Today, I’m taking a look at two mid-cap stocks and offering some ideas for why growth and income hunters should check them out.

Weighty retail presence

First off, it’s payment services company PayPoint (LSE: PAY). With over 29,000 PayPoint terminals operating in the UK, the company has a weighty retail presence in an industry where scale is paramount.

Clients, ranging from utility and media companies to government organisations, prefer to use a single payments solution, and so too do customers, for ease of use and convenience. Moreover, the very high fixed costs required to set up a competing network throw up barriers to entry, which gives Paypoint a serious competitive advantage and in turn allows it to dominate the market.

But while the fixed costs of setting up a payments system are indeed high, variable costs of processing transactions are low, which makes incremental revenue highly profitable. The problem though is that consumers are gradually moving away from cash payments and increasingly use mobile and online payments. These are fast growing markets, but unfortunately, PayPoint has so far struggled to make any significant headway.

Still, the move towards a cashless future will be a very slow process, and cash remains the dominant payment method, accounting for nearly half of all customer transactions in the UK. Moreover, PayPoint continues to see strong growth from its retail service offering, where transactions increased by 17.8% last year, and there’s further scope for expanding its retail network in Romania.

PayPoint offers great value for money too. Analysts expect earnings to grow by 8% this year, which puts the stock on a forward P/E of 15.7. And if we strip out the £81m in net cash on its balance sheet, its forward P/E would drop to just 13.8. What’s more, the shares trade at yield of 4.3%.

Under-tapped market

Also offering great value for money is Provident Financial (LSE: PFG). Shares in the sub-prime lender are 11% lower than at the start of the year, but fundamentals remain broadly positive.

The sub-prime lending market may be a risky sector, but because the market is under-tapped, Provident benefits from limited competition and favourable growth prospects. Growth in earnings per share over the past five years has consistently been above 10%, and just last year Provident saw its pre-tax profits grow by 22%.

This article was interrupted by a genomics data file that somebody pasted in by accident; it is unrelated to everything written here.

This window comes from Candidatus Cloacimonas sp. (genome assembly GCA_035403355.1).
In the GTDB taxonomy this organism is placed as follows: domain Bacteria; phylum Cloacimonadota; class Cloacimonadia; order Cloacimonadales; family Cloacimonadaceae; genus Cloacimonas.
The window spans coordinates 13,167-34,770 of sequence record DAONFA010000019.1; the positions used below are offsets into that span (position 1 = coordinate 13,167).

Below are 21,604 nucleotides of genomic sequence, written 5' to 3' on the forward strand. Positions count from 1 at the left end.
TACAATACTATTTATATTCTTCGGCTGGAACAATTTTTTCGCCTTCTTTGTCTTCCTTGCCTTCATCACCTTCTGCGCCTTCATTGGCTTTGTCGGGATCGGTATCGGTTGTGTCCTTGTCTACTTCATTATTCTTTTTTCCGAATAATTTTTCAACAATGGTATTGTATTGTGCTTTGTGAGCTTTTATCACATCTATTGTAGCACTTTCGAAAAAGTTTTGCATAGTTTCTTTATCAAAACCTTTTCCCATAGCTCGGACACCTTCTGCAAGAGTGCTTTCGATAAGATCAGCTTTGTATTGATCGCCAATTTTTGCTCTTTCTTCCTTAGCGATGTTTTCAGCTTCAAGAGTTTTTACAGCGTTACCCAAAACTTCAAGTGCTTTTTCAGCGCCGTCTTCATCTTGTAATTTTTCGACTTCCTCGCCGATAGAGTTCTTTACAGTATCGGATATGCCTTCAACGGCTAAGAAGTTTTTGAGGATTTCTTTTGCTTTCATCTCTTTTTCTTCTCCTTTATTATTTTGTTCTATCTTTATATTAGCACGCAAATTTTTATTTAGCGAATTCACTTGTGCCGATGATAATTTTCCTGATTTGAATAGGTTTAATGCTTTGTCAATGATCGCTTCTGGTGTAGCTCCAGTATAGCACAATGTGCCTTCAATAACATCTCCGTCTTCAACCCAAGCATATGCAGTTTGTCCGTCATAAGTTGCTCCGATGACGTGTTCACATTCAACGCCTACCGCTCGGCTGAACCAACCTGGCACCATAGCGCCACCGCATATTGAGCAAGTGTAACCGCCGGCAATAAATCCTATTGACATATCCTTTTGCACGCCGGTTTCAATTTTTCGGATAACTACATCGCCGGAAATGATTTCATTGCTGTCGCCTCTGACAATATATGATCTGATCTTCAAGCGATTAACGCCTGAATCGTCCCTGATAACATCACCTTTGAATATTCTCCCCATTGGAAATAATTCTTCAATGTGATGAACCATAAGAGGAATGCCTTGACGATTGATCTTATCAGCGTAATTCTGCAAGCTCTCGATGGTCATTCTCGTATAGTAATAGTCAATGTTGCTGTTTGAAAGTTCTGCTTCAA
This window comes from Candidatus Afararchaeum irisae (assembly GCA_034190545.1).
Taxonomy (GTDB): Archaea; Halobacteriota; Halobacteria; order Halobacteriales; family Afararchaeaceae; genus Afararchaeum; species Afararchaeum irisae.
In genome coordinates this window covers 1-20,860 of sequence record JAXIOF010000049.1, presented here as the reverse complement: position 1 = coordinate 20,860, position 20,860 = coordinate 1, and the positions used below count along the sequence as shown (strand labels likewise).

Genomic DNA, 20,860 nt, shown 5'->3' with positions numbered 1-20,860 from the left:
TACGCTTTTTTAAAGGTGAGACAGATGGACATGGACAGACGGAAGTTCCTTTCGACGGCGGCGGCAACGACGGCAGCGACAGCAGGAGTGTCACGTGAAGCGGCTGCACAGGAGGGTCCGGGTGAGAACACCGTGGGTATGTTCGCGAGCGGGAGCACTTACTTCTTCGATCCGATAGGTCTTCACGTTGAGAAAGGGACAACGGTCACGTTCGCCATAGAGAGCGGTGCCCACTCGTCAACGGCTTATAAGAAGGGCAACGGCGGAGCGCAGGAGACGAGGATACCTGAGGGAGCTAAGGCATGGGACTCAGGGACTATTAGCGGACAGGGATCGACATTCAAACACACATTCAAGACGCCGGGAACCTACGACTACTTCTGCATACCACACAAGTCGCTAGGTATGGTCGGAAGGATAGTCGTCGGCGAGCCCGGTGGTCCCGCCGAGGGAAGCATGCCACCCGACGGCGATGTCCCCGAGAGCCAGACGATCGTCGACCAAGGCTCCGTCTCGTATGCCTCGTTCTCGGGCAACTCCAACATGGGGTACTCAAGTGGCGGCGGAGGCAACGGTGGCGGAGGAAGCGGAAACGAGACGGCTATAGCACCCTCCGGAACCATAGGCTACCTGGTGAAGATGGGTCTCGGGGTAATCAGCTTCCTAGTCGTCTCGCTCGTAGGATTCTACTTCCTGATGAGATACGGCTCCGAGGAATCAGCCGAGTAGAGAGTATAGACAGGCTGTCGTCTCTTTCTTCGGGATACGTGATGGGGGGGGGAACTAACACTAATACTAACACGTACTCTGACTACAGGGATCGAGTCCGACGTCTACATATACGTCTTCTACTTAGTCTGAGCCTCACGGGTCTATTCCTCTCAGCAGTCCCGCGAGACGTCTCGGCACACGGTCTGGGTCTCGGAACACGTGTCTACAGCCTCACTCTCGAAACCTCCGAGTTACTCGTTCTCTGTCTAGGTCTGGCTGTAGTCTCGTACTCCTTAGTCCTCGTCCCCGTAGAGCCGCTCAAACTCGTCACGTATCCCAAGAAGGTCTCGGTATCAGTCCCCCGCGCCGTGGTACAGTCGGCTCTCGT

Looking forward, more growth could be yet to come. City analysts expect earnings to expand by 13% this year, and a further increase of 7% is pencilled-in for 2017. These estimates would put the stock on forward P/Es of 17.5 and 15.9, respectively. It’s therefore unsurprising that city analysts are bullish on the stock. Out of 13 recommendations, eight are strong buys, five are holds, with none recommending a sell.

Provident currently trades at a reasonable yield of 4%, but what’s most tempting about the stock is its dividend growth potential. Thanks to its strong capital position and a favourable outlook on earnings growth, its prospective yields for 2016 and 2017 are 4.3% and 4.7%, respectively.

Neil Woodford is a big fan of the stock too. Provident is the fifth biggest position in his CF Woodford Equity Income Fund, accounting for just over 4.5% of its portfolio value.

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Jack Tang has no position in any shares mentioned. The Motley Fool UK owns shares of PayPoint. We Fools don't all hold the same opinions, but we all believe that considering a diverse range of insights makes us better investors.